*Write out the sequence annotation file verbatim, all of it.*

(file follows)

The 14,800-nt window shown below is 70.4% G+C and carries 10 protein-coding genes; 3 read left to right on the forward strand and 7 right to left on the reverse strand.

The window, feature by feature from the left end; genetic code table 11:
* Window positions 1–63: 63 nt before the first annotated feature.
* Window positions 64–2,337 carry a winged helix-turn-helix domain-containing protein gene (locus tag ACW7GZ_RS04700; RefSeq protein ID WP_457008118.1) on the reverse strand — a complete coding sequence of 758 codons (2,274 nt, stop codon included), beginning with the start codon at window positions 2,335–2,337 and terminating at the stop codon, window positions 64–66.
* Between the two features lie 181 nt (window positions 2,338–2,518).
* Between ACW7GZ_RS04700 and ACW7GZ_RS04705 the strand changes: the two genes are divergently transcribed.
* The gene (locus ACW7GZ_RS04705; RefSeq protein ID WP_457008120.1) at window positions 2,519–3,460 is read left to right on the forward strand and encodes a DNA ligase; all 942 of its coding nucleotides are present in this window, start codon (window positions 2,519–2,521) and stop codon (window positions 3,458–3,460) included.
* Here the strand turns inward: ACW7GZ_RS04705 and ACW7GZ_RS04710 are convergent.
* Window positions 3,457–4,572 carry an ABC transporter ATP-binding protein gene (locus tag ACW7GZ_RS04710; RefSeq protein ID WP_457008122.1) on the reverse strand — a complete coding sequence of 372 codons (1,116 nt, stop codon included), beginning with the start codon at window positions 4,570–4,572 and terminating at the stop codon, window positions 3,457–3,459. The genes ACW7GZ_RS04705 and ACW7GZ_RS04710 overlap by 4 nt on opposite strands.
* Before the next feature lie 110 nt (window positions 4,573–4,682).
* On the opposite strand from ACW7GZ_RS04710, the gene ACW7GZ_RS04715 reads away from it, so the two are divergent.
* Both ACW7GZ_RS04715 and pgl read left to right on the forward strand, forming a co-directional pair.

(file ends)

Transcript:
The 14,800-nt window shown below is 70.4% G+C and carries 10 protein-coding genes; 3 read left to right on the forward strand and 7 right to left on the reverse strand.

The window, feature by feature from the left end; genetic code table 11:
* Window positions 1–63: 63 nt before the first annotated feature.
* Window positions 64–2,337 carry a winged helix-turn-helix domain-containing protein gene (locus tag ACW7GZ_RS04700; RefSeq protein ID WP_457008118.1) on the reverse strand — a complete coding sequence of 758 codons (2,274 nt, stop codon included), beginning with the start codon at window positions 2,335–2,337 and terminating at the stop codon, window positions 64–66.
* Between the two features lie 181 nt (window positions 2,338–2,518).
* Between ACW7GZ_RS04700 and ACW7GZ_RS04705 the strand changes: the two genes are divergently transcribed.
* The gene (locus ACW7GZ_RS04705; RefSeq protein ID WP_457008120.1) at window positions 2,519–3,460 is read left to right on the forward strand and encodes a DNA ligase; all 942 of its coding nucleotides are present in this window, start codon (window positions 2,519–2,521) and stop codon (window positions 3,458–3,460) included.
* Here the strand turns inward: ACW7GZ_RS04705 and ACW7GZ_RS04710 are convergent.
* Window positions 3,457–4,572 carry an ABC transporter ATP-binding protein gene (locus tag ACW7GZ_RS04710; RefSeq protein ID WP_457008122.1) on the reverse strand — a complete coding sequence of 372 codons (1,116 nt, stop codon included), beginning with the start codon at window positions 4,570–4,572 and terminating at the stop codon, window positions 3,457–3,459. The genes ACW7GZ_RS04705 and ACW7GZ_RS04710 overlap by 4 nt on opposite strands.
* Before the next feature lie 110 nt (window positions 4,573–4,682).
* On the opposite strand from ACW7GZ_RS04710, the gene ACW7GZ_RS04715 reads away from it, so the two are divergent.
* Both ACW7GZ_RS04715 and pgl read left to right on the forward strand, forming a co-directional pair.